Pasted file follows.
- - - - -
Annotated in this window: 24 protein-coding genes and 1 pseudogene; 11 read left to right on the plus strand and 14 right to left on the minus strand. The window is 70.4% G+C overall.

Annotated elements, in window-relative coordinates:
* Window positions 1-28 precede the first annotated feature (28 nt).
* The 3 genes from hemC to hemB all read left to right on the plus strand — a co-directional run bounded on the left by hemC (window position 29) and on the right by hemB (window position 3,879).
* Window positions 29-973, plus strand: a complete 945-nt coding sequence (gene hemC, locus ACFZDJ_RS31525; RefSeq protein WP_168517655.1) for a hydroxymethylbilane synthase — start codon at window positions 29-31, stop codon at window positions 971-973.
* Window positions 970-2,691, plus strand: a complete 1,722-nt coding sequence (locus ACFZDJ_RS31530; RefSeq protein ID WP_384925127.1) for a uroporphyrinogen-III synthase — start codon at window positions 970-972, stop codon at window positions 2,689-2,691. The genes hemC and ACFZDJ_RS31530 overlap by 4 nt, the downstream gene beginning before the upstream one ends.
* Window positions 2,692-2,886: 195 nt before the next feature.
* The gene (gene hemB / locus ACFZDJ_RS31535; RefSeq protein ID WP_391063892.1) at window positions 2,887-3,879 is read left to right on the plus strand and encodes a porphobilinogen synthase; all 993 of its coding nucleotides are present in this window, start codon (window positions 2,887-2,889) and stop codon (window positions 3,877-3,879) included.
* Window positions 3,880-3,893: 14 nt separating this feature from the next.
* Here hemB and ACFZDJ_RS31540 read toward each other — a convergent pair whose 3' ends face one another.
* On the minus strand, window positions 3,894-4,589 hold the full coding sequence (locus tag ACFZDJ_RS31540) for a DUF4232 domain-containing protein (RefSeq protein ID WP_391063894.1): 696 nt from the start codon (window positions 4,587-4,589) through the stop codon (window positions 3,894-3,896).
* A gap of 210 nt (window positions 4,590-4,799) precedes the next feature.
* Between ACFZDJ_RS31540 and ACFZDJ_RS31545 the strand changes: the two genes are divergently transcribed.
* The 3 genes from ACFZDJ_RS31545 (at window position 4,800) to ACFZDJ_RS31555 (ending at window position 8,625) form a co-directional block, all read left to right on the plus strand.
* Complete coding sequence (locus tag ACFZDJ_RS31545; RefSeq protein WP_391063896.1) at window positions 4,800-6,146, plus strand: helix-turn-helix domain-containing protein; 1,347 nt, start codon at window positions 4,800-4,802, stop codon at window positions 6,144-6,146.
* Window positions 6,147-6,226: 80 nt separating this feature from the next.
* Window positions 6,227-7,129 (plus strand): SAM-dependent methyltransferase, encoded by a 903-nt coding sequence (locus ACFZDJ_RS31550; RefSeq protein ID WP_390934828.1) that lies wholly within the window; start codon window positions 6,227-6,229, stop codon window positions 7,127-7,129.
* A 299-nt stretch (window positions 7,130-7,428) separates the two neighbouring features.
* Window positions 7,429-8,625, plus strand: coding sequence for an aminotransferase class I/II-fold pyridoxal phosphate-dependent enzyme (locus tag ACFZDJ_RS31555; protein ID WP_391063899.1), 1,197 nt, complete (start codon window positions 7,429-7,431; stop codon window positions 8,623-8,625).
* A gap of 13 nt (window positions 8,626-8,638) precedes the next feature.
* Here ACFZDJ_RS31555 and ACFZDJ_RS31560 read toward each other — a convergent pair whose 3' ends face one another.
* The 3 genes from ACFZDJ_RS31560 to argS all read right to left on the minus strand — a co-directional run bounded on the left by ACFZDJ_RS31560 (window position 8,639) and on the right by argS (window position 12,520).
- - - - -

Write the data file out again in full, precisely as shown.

Annotated in this window: 24 protein-coding genes and 1 pseudogene; 11 read left to right on the plus strand and 14 right to left on the minus strand. The window is 70.4% G+C overall.

Annotated elements, in window-relative coordinates:
* Window positions 1-28 precede the first annotated feature (28 nt).
* The 3 genes from hemC to hemB all read left to right on the plus strand — a co-directional run bounded on the left by hemC (window position 29) and on the right by hemB (window position 3,879).
* Window positions 29-973, plus strand: a complete 945-nt coding sequence (gene hemC, locus ACFZDJ_RS31525; RefSeq protein WP_168517655.1) for a hydroxymethylbilane synthase — start codon at window positions 29-31, stop codon at window positions 971-973.
* Window positions 970-2,691, plus strand: a complete 1,722-nt coding sequence (locus ACFZDJ_RS31530; RefSeq protein ID WP_384925127.1) for a uroporphyrinogen-III synthase — start codon at window positions 970-972, stop codon at window positions 2,689-2,691. The genes hemC and ACFZDJ_RS31530 overlap by 4 nt, the downstream gene beginning before the upstream one ends.
* Window positions 2,692-2,886: 195 nt before the next feature.
* The gene (gene hemB / locus ACFZDJ_RS31535; RefSeq protein ID WP_391063892.1) at window positions 2,887-3,879 is read left to right on the plus strand and encodes a porphobilinogen synthase; all 993 of its coding nucleotides are present in this window, start codon (window positions 2,887-2,889) and stop codon (window positions 3,877-3,879) included.
* Window positions 3,880-3,893: 14 nt separating this feature from the next.
* Here hemB and ACFZDJ_RS31540 read toward each other — a convergent pair whose 3' ends face one another.
* On the minus strand, window positions 3,894-4,589 hold the full coding sequence (locus tag ACFZDJ_RS31540) for a DUF4232 domain-containing protein (RefSeq protein ID WP_391063894.1): 696 nt from the start codon (window positions 4,587-4,589) through the stop codon (window positions 3,894-3,896).
* A gap of 210 nt (window positions 4,590-4,799) precedes the next feature.
* Between ACFZDJ_RS31540 and ACFZDJ_RS31545 the strand changes: the two genes are divergently transcribed.
* The 3 genes from ACFZDJ_RS31545 (at window position 4,800) to ACFZDJ_RS31555 (ending at window position 8,625) form a co-directional block, all read left to right on the plus strand.
* Complete coding sequence (locus tag ACFZDJ_RS31545; RefSeq protein WP_391063896.1) at window positions 4,800-6,146, plus strand: helix-turn-helix domain-containing protein; 1,347 nt, start codon at window positions 4,800-4,802, stop codon at window positions 6,144-6,146.
* Window positions 6,147-6,226: 80 nt separating this feature from the next.
* Window positions 6,227-7,129 (plus strand): SAM-dependent methyltransferase, encoded by a 903-nt coding sequence (locus ACFZDJ_RS31550; RefSeq protein ID WP_390934828.1) that lies wholly within the window; start codon window positions 6,227-6,229, stop codon window positions 7,127-7,129.
* A 299-nt stretch (window positions 7,130-7,428) separates the two neighbouring features.
* Window positions 7,429-8,625, plus strand: coding sequence for an aminotransferase class I/II-fold pyridoxal phosphate-dependent enzyme (locus tag ACFZDJ_RS31555; protein ID WP_391063899.1), 1,197 nt, complete (start codon window positions 7,429-7,431; stop codon window positions 8,623-8,625).
* A gap of 13 nt (window positions 8,626-8,638) precedes the next feature.
* Here ACFZDJ_RS31555 and ACFZDJ_RS31560 read toward each other — a convergent pair whose 3' ends face one another.
* The 3 genes from ACFZDJ_RS31560 to argS all read right to left on the minus strand — a co-directional run bounded on the left by ACFZDJ_RS31560 (window position 8,639) and on the right by argS (window position 12,520).